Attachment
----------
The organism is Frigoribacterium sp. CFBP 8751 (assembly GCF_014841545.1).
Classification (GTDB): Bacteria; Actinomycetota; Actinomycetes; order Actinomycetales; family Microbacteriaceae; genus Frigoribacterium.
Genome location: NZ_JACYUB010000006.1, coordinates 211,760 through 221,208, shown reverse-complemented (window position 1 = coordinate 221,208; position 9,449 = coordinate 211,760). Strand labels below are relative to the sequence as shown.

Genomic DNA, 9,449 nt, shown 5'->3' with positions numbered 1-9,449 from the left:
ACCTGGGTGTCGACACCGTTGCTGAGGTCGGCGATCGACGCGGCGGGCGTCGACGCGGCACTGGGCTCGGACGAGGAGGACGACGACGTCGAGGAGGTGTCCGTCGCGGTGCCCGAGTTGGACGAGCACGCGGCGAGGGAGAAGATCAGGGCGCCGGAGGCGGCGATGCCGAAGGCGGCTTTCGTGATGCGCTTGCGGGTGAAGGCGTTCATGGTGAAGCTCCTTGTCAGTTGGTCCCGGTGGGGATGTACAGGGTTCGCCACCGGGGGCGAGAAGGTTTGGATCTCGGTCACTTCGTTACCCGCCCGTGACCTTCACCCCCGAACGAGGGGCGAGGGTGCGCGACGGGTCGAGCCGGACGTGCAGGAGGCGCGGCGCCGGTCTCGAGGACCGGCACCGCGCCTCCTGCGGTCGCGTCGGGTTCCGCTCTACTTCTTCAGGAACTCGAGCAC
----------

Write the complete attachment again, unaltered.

The organism is Frigoribacterium sp. CFBP 8751 (assembly GCF_014841545.1).
Classification (GTDB): Bacteria; Actinomycetota; Actinomycetes; order Actinomycetales; family Microbacteriaceae; genus Frigoribacterium.
Genome location: NZ_JACYUB010000006.1, coordinates 211,760 through 221,208, shown reverse-complemented (window position 1 = coordinate 221,208; position 9,449 = coordinate 211,760). Strand labels below are relative to the sequence as shown.

Genomic DNA, 9,449 nt, shown 5'->3' with positions numbered 1-9,449 from the left:
ACCTGGGTGTCGACACCGTTGCTGAGGTCGGCGATCGACGCGGCGGGCGTCGACGCGGCACTGGGCTCGGACGAGGAGGACGACGACGTCGAGGAGGTGTCCGTCGCGGTGCCCGAGTTGGACGAGCACGCGGCGAGGGAGAAGATCAGGGCGCCGGAGGCGGCGATGCCGAAGGCGGCTTTCGTGATGCGCTTGCGGGTGAAGGCGTTCATGGTGAAGCTCCTTGTCAGTTGGTCCCGGTGGGGATGTACAGGGTTCGCCACCGGGGGCGAGAAGGTTTGGATCTCGGTCACTTCGTTACCCGCCCGTGACCTTCACCCCCGAACGAGGGGCGAGGGTGCGCGACGGGTCGAGCCGGACGTGCAGGAGGCGCGGCGCCGGTCTCGAGGACCGGCACCGCGCCTCCTGCGGTCGCGTCGGGTTCCGCTCTACTTCTTCAGGAACTCGAGCAC